People with superior sense of smell are better navigators, study reveals

Follow your nose all the way home.

  • It has to do with two parts of the brain, both of which are thicker in those with better smell and spacial recognition.
  • Your nose can detect about 1 trillion smells.
  • While your nose isn't a full GPS, it can help you pick out a general direction.

Smell is a funny thing. Some people—like actor Jason Sudekis—have no sense of smell at all. This might seem like a good thing until you realize just how important smell is to not only your sense of taste but your sense of memory, too. Turns out that a keen sense of smell is also good for something else: your sense of direction.

McGill University

Screenshots of the virtual town (left), graph indicating the positions of participants between the two tests (right).

According to a study done by McGill University out of Montreal, and recently published recently in Nature, your sense of smell and your sense of direction are actually linked. It had been thought they were before (the 'olfactory spatial hypothesis' goes back to at least 1971), but no conclusive study had been done until now.

57 participants were asked to navigate a virtual town. They were given 20 minutes to familiarize themselves with it, essentially build a cognitive map, and then quizzed on how to get from one virtual landmark to another.

Scented markers: Part of any good scientific toolkit.

In another part of the test, the 57 participants were asked to smell 40 unlabeled scented markers and to guess which smell was which.

Turns out, those who had the better sense of smell were also the best navigators.

The tests, while seemingly unrelated, actually trigger overlapping brain areas. It has to do with the mOFC, or medial orbitofrontal cortex, and the hippocampus. The thicker the left side of the mOFC, the better the person is at spatial memory and the thicker the right side of the hippocampus, the better the peron's sense of smell. As the study puts it, "greater mOFC cortical thickness is associated with both fewer errors during spatial learning and better olfactory identification."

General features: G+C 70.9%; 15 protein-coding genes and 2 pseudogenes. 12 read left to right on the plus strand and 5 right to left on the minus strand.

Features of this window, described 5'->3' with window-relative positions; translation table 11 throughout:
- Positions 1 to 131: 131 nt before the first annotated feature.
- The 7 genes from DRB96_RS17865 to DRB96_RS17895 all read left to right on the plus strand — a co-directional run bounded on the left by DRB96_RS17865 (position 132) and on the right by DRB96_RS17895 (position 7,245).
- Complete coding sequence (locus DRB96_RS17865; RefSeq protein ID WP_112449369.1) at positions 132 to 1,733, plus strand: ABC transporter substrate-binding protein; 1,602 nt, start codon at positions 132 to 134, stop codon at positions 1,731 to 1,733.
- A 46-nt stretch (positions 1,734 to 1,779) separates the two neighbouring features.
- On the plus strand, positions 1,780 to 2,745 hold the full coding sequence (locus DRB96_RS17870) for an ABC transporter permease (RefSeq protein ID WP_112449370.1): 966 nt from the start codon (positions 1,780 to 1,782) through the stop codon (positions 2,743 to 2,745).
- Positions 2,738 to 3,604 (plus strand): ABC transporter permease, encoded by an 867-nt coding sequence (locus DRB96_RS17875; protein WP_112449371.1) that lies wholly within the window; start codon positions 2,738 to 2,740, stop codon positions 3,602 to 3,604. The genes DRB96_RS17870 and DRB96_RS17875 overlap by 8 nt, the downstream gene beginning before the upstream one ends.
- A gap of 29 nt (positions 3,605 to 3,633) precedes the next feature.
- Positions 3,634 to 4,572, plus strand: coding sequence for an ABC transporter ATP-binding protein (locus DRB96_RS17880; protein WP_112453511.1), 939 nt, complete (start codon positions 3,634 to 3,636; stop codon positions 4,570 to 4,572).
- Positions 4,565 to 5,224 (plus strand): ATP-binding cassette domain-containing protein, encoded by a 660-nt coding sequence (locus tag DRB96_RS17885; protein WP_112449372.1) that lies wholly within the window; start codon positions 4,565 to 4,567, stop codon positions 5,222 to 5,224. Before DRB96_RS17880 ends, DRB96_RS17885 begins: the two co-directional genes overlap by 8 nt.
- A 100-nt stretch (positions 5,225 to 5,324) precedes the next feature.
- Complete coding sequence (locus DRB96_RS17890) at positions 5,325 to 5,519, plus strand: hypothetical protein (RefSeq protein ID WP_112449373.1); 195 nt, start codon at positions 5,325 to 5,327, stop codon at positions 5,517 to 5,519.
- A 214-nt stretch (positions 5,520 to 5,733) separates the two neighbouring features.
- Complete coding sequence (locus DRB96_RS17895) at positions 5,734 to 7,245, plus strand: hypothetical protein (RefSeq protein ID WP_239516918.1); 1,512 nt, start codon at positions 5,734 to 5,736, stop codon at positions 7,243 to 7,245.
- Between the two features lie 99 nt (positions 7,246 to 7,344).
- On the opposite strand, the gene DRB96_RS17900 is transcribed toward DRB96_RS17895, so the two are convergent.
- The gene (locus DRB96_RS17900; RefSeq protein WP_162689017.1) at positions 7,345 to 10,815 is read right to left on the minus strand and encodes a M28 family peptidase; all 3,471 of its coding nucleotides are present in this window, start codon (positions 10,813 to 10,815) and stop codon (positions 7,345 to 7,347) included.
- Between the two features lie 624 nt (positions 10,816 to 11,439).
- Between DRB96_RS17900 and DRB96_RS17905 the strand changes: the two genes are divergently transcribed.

To follow up their findings, the research team also conducted a brain lesion study on a small sample of people whose spacial memory and sense of smell is impaired by frontal lobe damage that affects the mOFC brain group, comparing them against a control group.

The authors write: "... we showed for the first time that mOFC damage affects performance on both olfactory identification and spatial memory tasks. These deficits were not explained by general cognitive impairment, as patients with mOFC damage performed similarly to control participants on standard neuropsychological tests."

ABC Photo Archives/ABC via Getty Images

The study suggests this could go back to the days of our earliest ancestors, when catching a faint whiff of wild animal meant that dinner or danger was nearby.

"Our findings reveal an intrinsic relationship between olfaction and spatial memory that is supported by a shared reliance on the hippocampus and medial orbitofrontal cortex. This relationship may find its roots in the parallel evolution of the olfactory and hippocampal systems."

So maybe there's some truth to the Toucan Sam adage, "follow your nose". Bonus fact: Did you know your nose can actually detect about 1 trillion different types of smells?


Big Think Edge
  • The meaning of the word 'confidence' seems obvious. But it's not the same as self-esteem.
  • Confidence isn't just a feeling on your inside. It comes from taking action in the world.
  • Join Big Think Edge today and learn how to achieve more confidence when and where it really matters.

To boost your self-esteem, write about chapters of your life

If you're lacking confidence and feel like you could benefit from an ego boost, try writing your life story.

Personal Growth

In truth, so much of what happens to us in life is random – we are pawns at the mercy of Lady Luck. To take ownership of our experiences and exert a feeling of control over our future, we tell stories about ourselves that weave meaning and continuity into our personal identity.

Keep reading Show less

Futuristic inventions and emerging technologies that will change the world

What do the inventions of the future look like?

(Photo Credit: Rick Guidice/NASA)
Technology & Innovation
  • Self-sustaining space colonies and unlimited fusion energy would bring humanity to a new point in our evolution.
  • Flying cars and robot butlers could be the next paradigm shift in our tech appetite for change.
  • Death and consensus reality might soon become obsolete.
Keep reading Show less

Ashes of cat named Pikachu to be launched into space

A space memorial company plans to launch the ashes of "Pikachu," a well-loved Tabby, into space.

GoFundMe/Steve Munt
Culture & Religion
  • Steve Munt, Pikachu's owner, created a GoFundMe page to raise money for the mission.
  • If all goes according to plan, Pikachu will be the second cat to enter space, the first being a French feline named Felicette.
  • It might seem frivolous, but the cat-lovers commenting on Munt's GoFundMe page would likely disagree.
Keep reading Show less